...where I did some catechetical work. Comment from a young prisoner in his 20s, who has recently rediscovered his Christian faith: "At school, they teach you about all the other religions - Hinduism, Moslems, and everything. But they don't teach you about your own." He attended a standard (not Catholic) comprehensive school. I am aware that many schools do offer a fair opportunity for children to encounter Christianity - but his comment reflects a generally-held view among many 15-30 year olds who come from a vaguely Christian background and feel that they should have been given a much richer introduction to Christianity at school.
Separately, and unrelated to the above, from working in prisons and elsewhere, I've come to understand the first-hand reality of the terrible disconnection between many people in powerful positions and those who are at the bottom of the social heap. Example: a typical probation officer today is young,female, well paid, very career-orientated and talks in jargon. Clothing tends to be short skirts, big dangly earrings and slightly aggressively high-heeled boots. It's all look-at-me-I'm-powerful stuff, and it's very much a don't-ever-criticise-me style. The jargon tends to involve labelling people and actions and ideas and problems, so that everything somehow seems less human and less ordinary than it would otherwise be.The language, style and attitude are most definitely not about service or neighbourliness.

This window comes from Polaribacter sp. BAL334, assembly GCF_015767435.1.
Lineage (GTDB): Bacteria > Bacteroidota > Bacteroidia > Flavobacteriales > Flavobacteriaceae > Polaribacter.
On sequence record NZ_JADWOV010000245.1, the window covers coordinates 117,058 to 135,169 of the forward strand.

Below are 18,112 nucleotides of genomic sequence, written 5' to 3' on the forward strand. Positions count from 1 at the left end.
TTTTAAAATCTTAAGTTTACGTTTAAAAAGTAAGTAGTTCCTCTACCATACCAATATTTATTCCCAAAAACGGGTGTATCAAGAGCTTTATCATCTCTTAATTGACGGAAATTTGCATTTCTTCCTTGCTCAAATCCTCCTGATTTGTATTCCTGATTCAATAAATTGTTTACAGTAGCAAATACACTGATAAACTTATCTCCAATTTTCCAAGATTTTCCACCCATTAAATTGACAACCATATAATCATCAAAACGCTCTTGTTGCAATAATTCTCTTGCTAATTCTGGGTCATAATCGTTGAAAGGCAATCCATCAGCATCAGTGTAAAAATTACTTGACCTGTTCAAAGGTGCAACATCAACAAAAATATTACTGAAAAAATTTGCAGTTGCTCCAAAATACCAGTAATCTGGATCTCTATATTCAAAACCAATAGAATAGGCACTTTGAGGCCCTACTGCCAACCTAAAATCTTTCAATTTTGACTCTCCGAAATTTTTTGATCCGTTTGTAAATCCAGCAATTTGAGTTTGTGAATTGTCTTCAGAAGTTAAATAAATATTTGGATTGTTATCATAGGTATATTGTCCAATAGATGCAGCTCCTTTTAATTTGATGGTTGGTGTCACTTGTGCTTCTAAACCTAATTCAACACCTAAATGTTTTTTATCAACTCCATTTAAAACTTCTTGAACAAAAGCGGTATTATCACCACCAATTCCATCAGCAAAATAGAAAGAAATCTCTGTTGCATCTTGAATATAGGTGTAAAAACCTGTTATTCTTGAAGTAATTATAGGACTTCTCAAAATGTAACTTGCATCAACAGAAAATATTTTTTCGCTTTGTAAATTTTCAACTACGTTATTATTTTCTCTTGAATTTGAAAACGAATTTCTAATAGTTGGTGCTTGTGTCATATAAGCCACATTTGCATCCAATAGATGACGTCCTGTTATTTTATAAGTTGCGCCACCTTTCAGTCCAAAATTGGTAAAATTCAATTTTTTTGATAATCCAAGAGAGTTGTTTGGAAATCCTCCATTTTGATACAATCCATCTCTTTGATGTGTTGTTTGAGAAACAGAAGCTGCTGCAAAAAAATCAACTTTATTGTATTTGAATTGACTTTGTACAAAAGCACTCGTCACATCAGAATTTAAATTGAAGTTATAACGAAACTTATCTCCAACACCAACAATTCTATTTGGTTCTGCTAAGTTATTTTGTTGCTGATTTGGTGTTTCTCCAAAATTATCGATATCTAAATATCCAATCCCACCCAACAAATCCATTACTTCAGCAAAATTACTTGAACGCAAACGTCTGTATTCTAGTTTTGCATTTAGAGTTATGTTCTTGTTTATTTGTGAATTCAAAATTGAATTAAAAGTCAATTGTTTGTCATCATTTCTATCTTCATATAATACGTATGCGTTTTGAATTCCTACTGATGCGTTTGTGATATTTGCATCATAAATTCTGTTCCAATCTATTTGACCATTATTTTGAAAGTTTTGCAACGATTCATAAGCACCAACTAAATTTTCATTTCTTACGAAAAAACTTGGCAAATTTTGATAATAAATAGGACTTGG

Down at the bottom of life's heap, many male prisoners are not very verbal, and are at a disadvantage in the use of jargon. Many might find it easier to talk to a probation officer of their own sex, and perhaps of their own age, or older. But they do not have this right, which seems a bit unfair.